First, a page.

The most popular and commonly used oral hygiene kits remain the regular tooth brushes and a plethora of tooth pastes. However, some individuals have adapted traditional chew sticks.
Chewing sticks have become a favourite amongst not just local African folks, but amongst persons of affluence. In Nigeria, almost everyone has at one time or the other used locally sourced chewing sticks for oral hygiene. This has given rise to several studies on the efficacy of local Nigerian chewing sticks against germs that cause infections and tooth decay in the mouth.
In recent times, there has been an increase in the brands of tooth pastes and upsurge in advertorials for mouth washes with claimed high efficacy in their antimicrobial, antibacterial, and antiplaque properties.
While chewing sticks and many of the toothpastes are available and affordable, many of these branded mouthwashes are quite expensive. This has conferred on these mouthwashes an ostentatious status, with many local folks believing they are not as effective as their manufacturers claim.
Mouthwashes are an adjunct to, not a substitute for, regular brushing and flossing for plaque control. Many different mouthwashes are commercially available and are recommended to treat infection, reduce swelling in gums, relieve pain, and reduce mouth odour or to deliver fluoride locally for prevention of holes in teeth.
Massularia acuminate popularly referred to by the Yoruba people of Western Nigeria as Pako Ijebu or Orini Ijebu is one local Nigerian chewing stick that has been highly researched and found good for maintaining good oral health.
Now researchers in a new study have confirmed that extracts from this chewing stick could be incorporated into tooth paste or used as mouth wash for periodontal infections.
In the study, the antimicrobial effect of its water and ethanol extract on disease causing microorganisms in the mouth was compared with that from commonly sold mouthwashes in shops. These were germs collected from the oral cavity of healthy undergraduate students of Delta State University, Abraka.
The study published in the 2016 edition of Journal of Restorative Dentistry involved researchers from the Delta State University, Abraka, Delta State. These are Emudainohwo Joseph Oghenebrorie Tedwins; Owhe-Ureghe Ubreye Benjamin; Ewharieme Daniel Ayobola; Moke Emuesiri Goodies; and Erhirhie Earnest Oghenesuvwe.
They reported that both extracts contain potential antimicrobial substance that can be used in the control of bacterial and fungal infections, thus providing scientific support for its use in the treatment of pero-dental infections.
According to them, this chewing stick when properly used will be more effective in the treatment of pero-dental infections compared to the mouthwash used in this research given that most of the pero-dental infections are caused by bacteria.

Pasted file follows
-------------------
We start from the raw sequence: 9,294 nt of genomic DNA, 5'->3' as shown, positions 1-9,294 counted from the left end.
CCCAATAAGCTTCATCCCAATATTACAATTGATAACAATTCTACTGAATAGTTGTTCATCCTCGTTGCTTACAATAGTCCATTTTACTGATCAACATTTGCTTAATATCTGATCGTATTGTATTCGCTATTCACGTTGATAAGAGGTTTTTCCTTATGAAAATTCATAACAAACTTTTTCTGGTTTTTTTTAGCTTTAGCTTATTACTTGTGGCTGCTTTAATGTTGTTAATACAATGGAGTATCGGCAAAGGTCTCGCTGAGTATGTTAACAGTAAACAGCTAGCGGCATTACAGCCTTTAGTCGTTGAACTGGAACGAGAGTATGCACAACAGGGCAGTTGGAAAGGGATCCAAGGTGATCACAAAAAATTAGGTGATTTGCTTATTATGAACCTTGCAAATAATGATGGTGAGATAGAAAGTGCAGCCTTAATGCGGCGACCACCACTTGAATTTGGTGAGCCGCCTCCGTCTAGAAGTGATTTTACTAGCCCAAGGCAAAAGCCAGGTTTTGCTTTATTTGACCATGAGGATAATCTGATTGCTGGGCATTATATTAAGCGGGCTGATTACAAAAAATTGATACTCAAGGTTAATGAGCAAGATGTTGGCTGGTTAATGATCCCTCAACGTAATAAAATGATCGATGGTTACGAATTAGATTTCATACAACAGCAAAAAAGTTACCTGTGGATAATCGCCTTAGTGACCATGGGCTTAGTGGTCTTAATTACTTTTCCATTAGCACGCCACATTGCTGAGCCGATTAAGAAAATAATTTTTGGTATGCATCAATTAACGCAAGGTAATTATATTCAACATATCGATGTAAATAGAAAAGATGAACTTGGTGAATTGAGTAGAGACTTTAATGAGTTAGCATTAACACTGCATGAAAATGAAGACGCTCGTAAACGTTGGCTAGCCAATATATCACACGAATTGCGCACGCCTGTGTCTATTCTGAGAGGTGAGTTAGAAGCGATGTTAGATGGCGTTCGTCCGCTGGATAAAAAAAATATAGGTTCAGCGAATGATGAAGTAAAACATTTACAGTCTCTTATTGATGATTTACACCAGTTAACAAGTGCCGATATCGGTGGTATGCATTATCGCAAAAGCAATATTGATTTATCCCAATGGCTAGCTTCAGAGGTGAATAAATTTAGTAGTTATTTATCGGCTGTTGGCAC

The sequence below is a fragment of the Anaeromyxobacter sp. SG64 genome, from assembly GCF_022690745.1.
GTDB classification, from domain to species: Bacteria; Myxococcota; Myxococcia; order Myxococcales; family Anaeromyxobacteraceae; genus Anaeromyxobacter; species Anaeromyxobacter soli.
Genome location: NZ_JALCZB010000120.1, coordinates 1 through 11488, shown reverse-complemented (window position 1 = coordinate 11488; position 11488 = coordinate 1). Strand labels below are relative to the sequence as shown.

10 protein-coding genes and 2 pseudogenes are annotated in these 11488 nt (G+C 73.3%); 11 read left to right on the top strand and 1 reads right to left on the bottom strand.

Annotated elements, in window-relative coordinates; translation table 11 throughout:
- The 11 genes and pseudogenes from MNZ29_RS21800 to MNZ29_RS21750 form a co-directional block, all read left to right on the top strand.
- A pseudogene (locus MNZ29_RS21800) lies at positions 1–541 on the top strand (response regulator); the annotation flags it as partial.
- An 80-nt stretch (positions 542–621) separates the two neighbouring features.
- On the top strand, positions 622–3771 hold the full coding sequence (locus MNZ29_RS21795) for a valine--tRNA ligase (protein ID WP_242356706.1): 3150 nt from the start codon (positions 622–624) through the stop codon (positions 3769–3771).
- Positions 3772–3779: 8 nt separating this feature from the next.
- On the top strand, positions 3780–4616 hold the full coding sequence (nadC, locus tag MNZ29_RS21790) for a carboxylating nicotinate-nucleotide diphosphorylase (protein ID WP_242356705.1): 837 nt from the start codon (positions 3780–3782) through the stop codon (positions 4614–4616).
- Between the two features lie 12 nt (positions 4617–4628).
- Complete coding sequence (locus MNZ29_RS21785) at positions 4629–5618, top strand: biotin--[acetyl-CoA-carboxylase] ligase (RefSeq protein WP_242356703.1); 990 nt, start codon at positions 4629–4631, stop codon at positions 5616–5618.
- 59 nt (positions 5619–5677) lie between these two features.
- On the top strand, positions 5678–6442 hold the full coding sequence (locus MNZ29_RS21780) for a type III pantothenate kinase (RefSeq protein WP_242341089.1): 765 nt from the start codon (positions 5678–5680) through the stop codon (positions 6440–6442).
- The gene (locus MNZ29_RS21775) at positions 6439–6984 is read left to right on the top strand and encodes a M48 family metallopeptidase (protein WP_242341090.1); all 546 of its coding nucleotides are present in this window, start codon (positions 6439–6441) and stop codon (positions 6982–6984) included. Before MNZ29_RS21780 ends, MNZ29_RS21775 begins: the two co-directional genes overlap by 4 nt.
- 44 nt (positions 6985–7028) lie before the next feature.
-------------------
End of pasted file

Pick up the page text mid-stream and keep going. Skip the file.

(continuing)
But they added that more research should be carried out on the antimicrobial effect of the leaf, stem, and root extract of this plant to ascertain the pharmacokinetics and its mechanism of action.
Previously, researchers have also found indigenously prepared neem and mango chewstick mouthwashes, to be effective in reducing plaque.
The study involved 105 children aged between 12 and 15 years, who were randomised into three groups, namely neem, mango, and chlorhexidine mouthwash groups. Ten millilitres each of herbal and chlorhexidine mouthwashes (0.2 per cent) were administered according to the group allocation twice daily for 21 days.
The researchers, in this study, documented in the 2014 edition of the Journal of Traditional Complement Medicine, found a significant reduction in plague formation in all the three mouthwash groups at 21 days and at one month from discontinuing the mouthwash.
Although Chlorhexidine, the conventional mouthwash component to fight plaque, was more effective in plaque reduction at two months than the neem and mango chewing stick mouthwashes, all the three mouthwashes tested had similar effect on the gum at 21 days (immediately after discontinuing the mouthwash) and at one and two months from discontinuing the mouthwash.
Brushing with neem and mango twigs and chewing neem leaves and seeds after a meal have been the traditional dental care practices in India. Stems of neem contain chemical substances which have ability to prevent swelling and kill germs. Twigs of mango tree have also been used both in the prevention and treatment of periodontitis.
Previously, a study had demonstrated that neem had a good efficacy in the treatment of periodontal disorders. In a small trial from India, it was suggested that a dental gel containing neem extract has significantly reduced plaque index and bacterial count as compared to positive controls (chlorhexidine 0.2 per cent).
A double blind study demonstrated that neem-based mouthwash is highly efficacious and may be used as an alternative therapy in the treatment of periodontal disease.
In addition, researchers also found neem extract gel to be more effective than chlorhexidine mouthwash. Also, in the 2004 publication of the Journal of Ethnopharmacology, they indicated that neem showed better efficacy in reducing human plaque culture and gram-negative bacteria, compared to commercially available toothpaste.